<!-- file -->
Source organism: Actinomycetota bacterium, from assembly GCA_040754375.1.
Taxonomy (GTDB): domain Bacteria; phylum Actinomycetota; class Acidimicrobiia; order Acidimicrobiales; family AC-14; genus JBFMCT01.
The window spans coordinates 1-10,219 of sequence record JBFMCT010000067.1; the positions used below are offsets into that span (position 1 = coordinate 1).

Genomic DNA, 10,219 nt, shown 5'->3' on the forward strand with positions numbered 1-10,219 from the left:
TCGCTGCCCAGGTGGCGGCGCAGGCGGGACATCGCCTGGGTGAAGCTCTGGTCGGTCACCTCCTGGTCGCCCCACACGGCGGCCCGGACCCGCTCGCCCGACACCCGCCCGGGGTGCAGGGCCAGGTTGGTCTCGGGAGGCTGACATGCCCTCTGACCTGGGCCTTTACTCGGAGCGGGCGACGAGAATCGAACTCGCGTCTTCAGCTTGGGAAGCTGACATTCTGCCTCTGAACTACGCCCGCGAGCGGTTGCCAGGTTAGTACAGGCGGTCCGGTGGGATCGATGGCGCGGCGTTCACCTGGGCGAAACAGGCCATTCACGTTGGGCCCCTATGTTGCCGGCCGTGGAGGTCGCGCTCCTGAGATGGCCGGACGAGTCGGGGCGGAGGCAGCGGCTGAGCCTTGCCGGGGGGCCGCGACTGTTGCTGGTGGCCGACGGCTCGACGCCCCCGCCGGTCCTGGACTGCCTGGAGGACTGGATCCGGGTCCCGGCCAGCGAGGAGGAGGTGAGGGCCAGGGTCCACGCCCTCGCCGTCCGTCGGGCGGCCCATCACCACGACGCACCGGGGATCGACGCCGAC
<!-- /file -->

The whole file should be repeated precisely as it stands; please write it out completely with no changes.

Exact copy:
Source organism: Actinomycetota bacterium, from assembly GCA_040754375.1.
Taxonomy (GTDB): domain Bacteria; phylum Actinomycetota; class Acidimicrobiia; order Acidimicrobiales; family AC-14; genus JBFMCT01.
The window spans coordinates 1-10,219 of sequence record JBFMCT010000067.1; the positions used below are offsets into that span (position 1 = coordinate 1).

Genomic DNA, 10,219 nt, shown 5'->3' on the forward strand with positions numbered 1-10,219 from the left:
TCGCTGCCCAGGTGGCGGCGCAGGCGGGACATCGCCTGGGTGAAGCTCTGGTCGGTCACCTCCTGGTCGCCCCACACGGCGGCCCGGACCCGCTCGCCCGACACCCGCCCGGGGTGCAGGGCCAGGTTGGTCTCGGGAGGCTGACATGCCCTCTGACCTGGGCCTTTACTCGGAGCGGGCGACGAGAATCGAACTCGCGTCTTCAGCTTGGGAAGCTGACATTCTGCCTCTGAACTACGCCCGCGAGCGGTTGCCAGGTTAGTACAGGCGGTCCGGTGGGATCGATGGCGCGGCGTTCACCTGGGCGAAACAGGCCATTCACGTTGGGCCCCTATGTTGCCGGCCGTGGAGGTCGCGCTCCTGAGATGGCCGGACGAGTCGGGGCGGAGGCAGCGGCTGAGCCTTGCCGGGGGGCCGCGACTGTTGCTGGTGGCCGACGGCTCGACGCCCCCGCCGGTCCTGGACTGCCTGGAGGACTGGATCCGGGTCCCGGCCAGCGAGGAGGAGGTGAGGGCCAGGGTCCACGCCCTCGCCGTCCGTCGGGCGGCCCATCACCACGACGCACCGGGGATCGACGCCGAC